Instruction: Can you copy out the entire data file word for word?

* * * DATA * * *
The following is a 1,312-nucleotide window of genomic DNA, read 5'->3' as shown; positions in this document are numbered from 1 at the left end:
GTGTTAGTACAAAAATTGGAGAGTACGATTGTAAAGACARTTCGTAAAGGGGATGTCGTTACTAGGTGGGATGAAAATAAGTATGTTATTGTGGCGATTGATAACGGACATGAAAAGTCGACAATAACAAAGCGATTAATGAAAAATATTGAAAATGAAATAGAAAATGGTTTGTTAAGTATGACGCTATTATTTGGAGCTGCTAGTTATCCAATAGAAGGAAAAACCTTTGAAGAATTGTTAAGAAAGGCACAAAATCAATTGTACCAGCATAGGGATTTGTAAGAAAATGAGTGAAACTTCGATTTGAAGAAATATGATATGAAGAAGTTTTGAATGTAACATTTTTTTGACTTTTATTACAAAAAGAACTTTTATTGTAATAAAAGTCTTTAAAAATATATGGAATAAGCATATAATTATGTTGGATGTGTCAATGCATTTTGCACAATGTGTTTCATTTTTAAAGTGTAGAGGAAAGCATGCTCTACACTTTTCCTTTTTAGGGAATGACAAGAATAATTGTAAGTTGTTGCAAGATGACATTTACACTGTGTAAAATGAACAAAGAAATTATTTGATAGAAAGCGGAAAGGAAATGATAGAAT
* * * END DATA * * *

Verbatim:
The following is a 1,312-nucleotide window of genomic DNA, read 5'->3' as shown; positions in this document are numbered from 1 at the left end:
GTGTTAGTACAAAAATTGGAGAGTACGATTGTAAAGACARTTCGTAAAGGGGATGTCGTTACTAGGTGGGATGAAAATAAGTATGTTATTGTGGCGATTGATAACGGACATGAAAAGTCGACAATAACAAAGCGATTAATGAAAAATATTGAAAATGAAATAGAAAATGGTTTGTTAAGTATGACGCTATTATTTGGAGCTGCTAGTTATCCAATAGAAGGAAAAACCTTTGAAGAATTGTTAAGAAAGGCACAAAATCAATTGTACCAGCATAGGGATTTGTAAGAAAATGAGTGAAACTTCGATTTGAAGAAATATGATATGAAGAAGTTTTGAATGTAACATTTTTTTGACTTTTATTACAAAAAGAACTTTTATTGTAATAAAAGTCTTTAAAAATATATGGAATAAGCATATAATTATGTTGGATGTGTCAATGCATTTTGCACAATGTGTTTCATTTTTAAAGTGTAGAGGAAAGCATGCTCTACACTTTTCCTTTTTAGGGAATGACAAGAATAATTGTAAGTTGTTGCAAGATGACATTTACACTGTGTAAAATGAACAAAGAAATTATTTGATAGAAAGCGGAAAGGAAATGATAGAAT